At our last general meeting, we decided to post a draft position a week to get feedback and refine the policies we want to implement once we are elected.
Our first draft position is on the TSA, Travel Security and are the better alternatives to naked scanners or groping by TSA employees. Please add your comments so we can improve it. Thanks!
Government should be about serving the people who have voted to create it, and to a limited extent this does happen. Unfortunately there are several obstacles getting in the way. Media corporations have created a climate of systematic disinformation designed to skew voter opinions. Elected officials often feel compelled to sell their decisions in order to keep their jobs. And the cream has not risen to the top, meaning that the people making the decisions may not be experts in their fields. All of these factors have affected TSA security procedures.
Since 2001, we have seen a series of high-profile attempts that each used different methods including box cutters, shoes, shampoo and underwear. Terrorists have constantly innovated. By contrast, the TSA has always reacted to the previous attack, rather than trying to anticipate the next one. They have focused on the objects we are bringing aboard, instead of focusing on the traveler. They are buying expensive equipment rather than hiring qualified personnel. The Israeli approach to security has its own problems but is more effective, emphasizes results rather than theater, and even costs less.
But it’s a mistake to focus primarily on a specific security approach. Just like terrorists, we must constantly adapt our approach. My proposal is to align our security with our values and create a meritocracy that will put results over politics.
- Our values say that security should prevent attacks, should be inexpensive and easy to implement, should respect the privacy of travelers and should not make people late for their planes. We should continually measure our performance against these values.
- Hire terrorism experts and random citizens to invent unexpected new ways to penetrate our security. Regular security audits will consist of trying to get through the system in various ways.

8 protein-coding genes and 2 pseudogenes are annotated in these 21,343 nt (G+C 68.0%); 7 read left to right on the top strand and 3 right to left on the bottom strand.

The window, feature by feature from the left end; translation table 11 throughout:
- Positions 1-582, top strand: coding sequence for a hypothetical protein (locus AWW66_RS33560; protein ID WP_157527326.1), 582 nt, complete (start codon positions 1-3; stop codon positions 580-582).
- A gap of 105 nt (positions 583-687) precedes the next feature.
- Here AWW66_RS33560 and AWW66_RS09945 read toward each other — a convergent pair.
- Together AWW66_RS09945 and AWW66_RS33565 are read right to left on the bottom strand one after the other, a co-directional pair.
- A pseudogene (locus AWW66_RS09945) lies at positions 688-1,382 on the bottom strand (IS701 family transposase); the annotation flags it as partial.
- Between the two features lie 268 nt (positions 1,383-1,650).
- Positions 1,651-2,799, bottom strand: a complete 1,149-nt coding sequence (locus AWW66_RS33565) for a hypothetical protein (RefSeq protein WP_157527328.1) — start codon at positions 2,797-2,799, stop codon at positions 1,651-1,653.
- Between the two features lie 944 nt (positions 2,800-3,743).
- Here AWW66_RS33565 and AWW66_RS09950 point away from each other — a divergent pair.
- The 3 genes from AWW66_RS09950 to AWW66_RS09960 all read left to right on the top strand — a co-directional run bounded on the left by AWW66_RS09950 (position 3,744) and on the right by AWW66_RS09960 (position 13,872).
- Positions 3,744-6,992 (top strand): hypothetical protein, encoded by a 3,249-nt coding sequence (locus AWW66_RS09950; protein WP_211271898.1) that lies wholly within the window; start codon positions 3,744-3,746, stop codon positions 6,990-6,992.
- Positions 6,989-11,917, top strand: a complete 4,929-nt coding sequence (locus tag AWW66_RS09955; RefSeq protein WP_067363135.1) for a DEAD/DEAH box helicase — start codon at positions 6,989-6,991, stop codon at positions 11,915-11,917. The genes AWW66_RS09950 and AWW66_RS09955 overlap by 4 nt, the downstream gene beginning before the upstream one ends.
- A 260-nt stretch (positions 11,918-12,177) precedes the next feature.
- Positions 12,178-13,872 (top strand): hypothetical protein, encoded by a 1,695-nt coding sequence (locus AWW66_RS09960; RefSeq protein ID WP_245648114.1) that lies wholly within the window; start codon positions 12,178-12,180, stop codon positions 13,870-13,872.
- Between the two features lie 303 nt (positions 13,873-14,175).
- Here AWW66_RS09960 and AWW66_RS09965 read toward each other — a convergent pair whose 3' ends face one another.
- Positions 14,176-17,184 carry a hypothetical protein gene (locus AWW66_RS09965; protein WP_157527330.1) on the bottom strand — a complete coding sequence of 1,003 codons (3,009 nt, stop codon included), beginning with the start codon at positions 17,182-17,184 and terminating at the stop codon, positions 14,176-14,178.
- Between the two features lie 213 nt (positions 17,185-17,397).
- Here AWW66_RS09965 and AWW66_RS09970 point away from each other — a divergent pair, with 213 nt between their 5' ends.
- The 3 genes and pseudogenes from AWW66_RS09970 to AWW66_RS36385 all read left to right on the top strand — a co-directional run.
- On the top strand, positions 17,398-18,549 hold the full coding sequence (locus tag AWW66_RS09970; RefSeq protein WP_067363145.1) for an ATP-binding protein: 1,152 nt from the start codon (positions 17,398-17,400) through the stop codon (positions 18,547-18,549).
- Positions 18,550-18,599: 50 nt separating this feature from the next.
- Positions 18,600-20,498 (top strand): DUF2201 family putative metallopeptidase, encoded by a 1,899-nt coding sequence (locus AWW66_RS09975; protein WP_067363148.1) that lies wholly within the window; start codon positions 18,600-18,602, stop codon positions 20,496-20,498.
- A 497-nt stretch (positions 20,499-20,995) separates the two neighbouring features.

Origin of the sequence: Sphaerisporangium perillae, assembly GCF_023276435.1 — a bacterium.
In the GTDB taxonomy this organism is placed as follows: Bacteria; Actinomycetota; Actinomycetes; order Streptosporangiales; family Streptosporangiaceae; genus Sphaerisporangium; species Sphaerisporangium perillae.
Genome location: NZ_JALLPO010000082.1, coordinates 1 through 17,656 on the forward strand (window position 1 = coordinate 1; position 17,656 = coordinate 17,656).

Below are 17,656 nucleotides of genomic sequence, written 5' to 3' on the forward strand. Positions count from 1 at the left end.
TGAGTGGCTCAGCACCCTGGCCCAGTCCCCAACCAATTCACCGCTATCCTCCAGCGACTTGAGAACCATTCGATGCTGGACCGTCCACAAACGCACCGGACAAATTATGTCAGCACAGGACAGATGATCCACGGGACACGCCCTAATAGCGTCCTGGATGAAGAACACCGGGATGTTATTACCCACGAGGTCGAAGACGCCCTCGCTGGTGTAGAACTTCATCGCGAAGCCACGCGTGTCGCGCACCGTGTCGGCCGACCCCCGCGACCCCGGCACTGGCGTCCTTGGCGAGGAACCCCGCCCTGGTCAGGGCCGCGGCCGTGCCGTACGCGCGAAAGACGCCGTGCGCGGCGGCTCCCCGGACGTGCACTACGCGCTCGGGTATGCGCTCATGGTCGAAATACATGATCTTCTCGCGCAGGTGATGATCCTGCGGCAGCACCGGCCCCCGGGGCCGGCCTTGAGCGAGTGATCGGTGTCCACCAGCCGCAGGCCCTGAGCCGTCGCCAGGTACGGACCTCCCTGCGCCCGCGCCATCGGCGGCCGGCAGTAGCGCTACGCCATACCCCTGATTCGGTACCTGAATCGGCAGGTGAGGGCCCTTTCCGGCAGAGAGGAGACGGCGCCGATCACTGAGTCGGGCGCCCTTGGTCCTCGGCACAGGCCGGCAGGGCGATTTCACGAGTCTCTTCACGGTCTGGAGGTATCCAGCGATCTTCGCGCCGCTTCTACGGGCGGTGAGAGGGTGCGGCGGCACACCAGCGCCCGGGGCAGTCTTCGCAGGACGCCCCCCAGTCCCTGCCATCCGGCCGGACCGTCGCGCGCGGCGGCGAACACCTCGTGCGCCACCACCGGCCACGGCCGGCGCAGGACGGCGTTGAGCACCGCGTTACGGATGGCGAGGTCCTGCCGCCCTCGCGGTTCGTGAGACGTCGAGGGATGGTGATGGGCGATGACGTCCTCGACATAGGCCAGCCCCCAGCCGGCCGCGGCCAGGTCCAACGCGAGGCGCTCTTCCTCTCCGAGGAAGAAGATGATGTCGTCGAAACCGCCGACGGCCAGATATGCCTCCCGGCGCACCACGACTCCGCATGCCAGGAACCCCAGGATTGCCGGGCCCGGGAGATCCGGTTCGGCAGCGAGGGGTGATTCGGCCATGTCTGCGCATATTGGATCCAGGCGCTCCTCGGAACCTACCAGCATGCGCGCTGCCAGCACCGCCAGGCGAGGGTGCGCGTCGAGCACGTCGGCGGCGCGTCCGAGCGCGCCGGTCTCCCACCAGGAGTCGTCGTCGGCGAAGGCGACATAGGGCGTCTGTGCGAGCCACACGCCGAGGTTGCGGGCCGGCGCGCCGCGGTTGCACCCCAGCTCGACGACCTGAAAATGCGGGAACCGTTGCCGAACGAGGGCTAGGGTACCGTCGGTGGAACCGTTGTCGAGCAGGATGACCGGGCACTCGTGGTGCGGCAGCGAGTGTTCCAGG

- The effectiveness of security can be objectively measured using the Elo rating system, a mathematical formula that can accurately predict the percentage likelihood that a specific opponent (such as an underwear bomber) will be able to win against the system. The same approach can work for our other values: what is the percentage chance that a traveler will miss her plane or object to security measures?
- Having measured our system, we should publish the ratings (but not the specific details of known security holes.) If there is a 50% chance or higher that an attack can succeed, then we can call it “code red.” If the chance is 10% or higher, “code orange.” Code green could refer to 1% or lower. There should be no political discretion in assigning a threat level.
- Rather than adopting a single national approach with fixed personnel, we should constantly vary everything we do. This will prevent terrorists from being able to anticipate the security they will face. By constantly innovating and experimenting, we can try many new ideas and measure them. In the same way, we should objectively measure our personnel and reassign some of them to roles where they are more effective.
Over time this will lead to a better and less controversial approach. No one will be able to attack our planes. It won’t cost too much. No one will have to miss their flights. No one will have their privacy violated. We will achieve this by aligning our security with our goals and values, rather than with our politics.